Buoyancy compensator (aviation)

The static buoyancy of airships in flight is not constant. It is therefore necessary to control the altitude of an airship by controlling its buoyancy: buoyancy compensation.

Changes which have an effect on buoyancy

For example, on a flight from Friedrichshafen to Lakehurst, the rigid airship LZ 126, built in 1923-24, used 23,000 kg gasoline and 1300 kg of oil (an average consumption of 290 kg/100 km). During the landing the airship had to release approximately 24,000 cubic meters of hydrogen to balance the ship before landing it. A Zeppelin of the size of the LZ 129 Hindenburg on a flight from Frankfurt am Main to Lakehurst consumed approximately 54 tonnes of diesel with a buoyancy equivalent of 48,000 cubic metres of hydrogen, which amounted to about a quarter of the lifting gas used at the start of the flight (200,000 cubic metres). After the landing, the jettisoned hydrogen was replaced with new hydrogen.

Compensation measures

The Zeppelin NT has no special facilities to offset the extra buoyancy by fuel consumption. Compensation takes place by using a start-weight that is higher than the buoyancy lifting level at the start and during the flight, the extra dynamic buoyancy needed for lift-off and flight is produced with engines. If, during the trip, the ship becomes lighter than air because of fuel consumption, the swivel engines are used for down pressure and landing. The relatively small size of the Zeppelin NT and a range of only 900 kilometers compared to the historical Zeppelins allowed the waiver of a ballast extraction device.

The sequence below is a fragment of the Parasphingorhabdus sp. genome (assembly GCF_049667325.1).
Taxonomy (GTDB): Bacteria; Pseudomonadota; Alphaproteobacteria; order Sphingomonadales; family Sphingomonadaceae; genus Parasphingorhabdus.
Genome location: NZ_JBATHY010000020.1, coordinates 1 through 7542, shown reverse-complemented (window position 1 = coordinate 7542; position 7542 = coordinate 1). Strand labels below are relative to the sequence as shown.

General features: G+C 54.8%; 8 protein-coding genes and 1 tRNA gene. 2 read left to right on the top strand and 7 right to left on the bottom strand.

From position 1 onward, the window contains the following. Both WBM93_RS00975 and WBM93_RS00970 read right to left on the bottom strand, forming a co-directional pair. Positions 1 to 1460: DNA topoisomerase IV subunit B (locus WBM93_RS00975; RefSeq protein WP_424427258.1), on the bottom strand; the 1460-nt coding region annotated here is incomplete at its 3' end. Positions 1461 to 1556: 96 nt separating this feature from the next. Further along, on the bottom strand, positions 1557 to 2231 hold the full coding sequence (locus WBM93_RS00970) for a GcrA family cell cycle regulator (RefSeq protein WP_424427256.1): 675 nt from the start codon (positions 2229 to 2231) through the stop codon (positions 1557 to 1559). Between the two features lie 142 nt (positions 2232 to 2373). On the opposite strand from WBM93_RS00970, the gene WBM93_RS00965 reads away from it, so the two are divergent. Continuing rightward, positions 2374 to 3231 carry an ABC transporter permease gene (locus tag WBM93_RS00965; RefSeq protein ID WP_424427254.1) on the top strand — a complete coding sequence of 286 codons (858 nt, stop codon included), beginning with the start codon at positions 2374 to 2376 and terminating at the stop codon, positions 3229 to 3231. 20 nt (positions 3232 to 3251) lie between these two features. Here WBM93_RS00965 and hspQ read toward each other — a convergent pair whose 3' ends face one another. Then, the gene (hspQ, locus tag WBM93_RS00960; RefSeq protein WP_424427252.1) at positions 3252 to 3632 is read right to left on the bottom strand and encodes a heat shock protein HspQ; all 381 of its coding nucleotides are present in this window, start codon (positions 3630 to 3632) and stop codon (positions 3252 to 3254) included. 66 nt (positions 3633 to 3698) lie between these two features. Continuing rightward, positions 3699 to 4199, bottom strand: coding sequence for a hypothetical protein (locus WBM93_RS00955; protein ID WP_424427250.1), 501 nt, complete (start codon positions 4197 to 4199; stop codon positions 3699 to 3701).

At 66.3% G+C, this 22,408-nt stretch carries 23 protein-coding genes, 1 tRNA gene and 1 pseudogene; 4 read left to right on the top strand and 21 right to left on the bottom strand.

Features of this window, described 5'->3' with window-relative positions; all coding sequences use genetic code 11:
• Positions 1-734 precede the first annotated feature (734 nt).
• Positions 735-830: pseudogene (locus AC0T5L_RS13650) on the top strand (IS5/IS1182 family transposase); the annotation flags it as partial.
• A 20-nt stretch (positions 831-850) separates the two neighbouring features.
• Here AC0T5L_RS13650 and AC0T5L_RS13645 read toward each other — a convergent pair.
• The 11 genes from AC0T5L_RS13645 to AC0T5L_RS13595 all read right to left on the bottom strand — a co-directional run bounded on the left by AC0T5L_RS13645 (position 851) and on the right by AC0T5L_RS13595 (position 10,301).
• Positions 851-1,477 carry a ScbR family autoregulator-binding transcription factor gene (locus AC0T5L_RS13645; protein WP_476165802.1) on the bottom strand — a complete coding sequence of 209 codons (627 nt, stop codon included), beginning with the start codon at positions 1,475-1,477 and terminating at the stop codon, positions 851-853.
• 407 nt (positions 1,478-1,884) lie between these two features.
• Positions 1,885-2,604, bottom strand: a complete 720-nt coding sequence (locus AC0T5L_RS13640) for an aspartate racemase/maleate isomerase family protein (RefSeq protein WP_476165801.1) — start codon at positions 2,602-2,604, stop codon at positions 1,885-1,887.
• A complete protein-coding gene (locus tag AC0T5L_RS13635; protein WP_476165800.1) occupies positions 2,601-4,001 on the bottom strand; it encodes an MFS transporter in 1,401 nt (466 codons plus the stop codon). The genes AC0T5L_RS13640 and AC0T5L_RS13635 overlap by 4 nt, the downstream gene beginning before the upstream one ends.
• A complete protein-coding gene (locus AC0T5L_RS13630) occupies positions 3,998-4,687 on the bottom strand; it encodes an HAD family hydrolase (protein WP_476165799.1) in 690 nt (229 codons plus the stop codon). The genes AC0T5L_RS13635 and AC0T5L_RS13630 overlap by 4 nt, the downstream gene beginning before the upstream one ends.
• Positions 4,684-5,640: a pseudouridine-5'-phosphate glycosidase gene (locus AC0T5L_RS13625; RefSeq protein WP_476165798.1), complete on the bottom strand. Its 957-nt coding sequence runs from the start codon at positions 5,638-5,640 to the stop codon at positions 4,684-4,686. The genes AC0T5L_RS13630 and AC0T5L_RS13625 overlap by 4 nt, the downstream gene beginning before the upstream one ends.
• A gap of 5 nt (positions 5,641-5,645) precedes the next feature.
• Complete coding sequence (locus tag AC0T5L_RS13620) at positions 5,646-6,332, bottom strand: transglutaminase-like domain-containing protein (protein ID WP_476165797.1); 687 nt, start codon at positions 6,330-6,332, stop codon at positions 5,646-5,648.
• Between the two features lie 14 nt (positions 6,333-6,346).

Buoyancy compensation

With a rigid airship two main strategies are pursued to avoid the venting of lifting gas:

Fuel with a density close to air

Only gasses have a density similar or equal to the air.


Different attempts were made on hydrogen airships: the LZ 127 and LZ 129 to use part of the lifting gas as a propellant without much success, later ships filled with helium lacked this option.


Around 1905 Blau gas was a common propellant for airships; it is named after its inventor the Augsburger chemist Hermann Blau who produced it in the Augsburger Blau gas plant. Various sources mention a mixture of propane and butane. In density it was 9% heavier than air. The Zeppelins used a different gas mixture of propylene, methane, butane, acetylene (ethyne), butylene and hydrogen.[3]

The LZ 127 Graf Zeppelin had bi-fuel engines and could use gasoline and gas as a propellant. Twelve of the gas cells were filled with a propellant gas instead of lifting gas with a total volume of 30,000 cubic metres, enough for approximately 100 flight hours. The fuel tank had a gasoline volume of 67 flight hours. Using both gasoline and Blau gas could give 118 hours cruise.

Water as ballast

Dew and rainfall on the hull

In some airships rain gutters were fitted to the hull to collect rainwater to fill the ballast water tanks during flight. However, this procedure is weather dependent and is therefore not reliable as a standalone measure.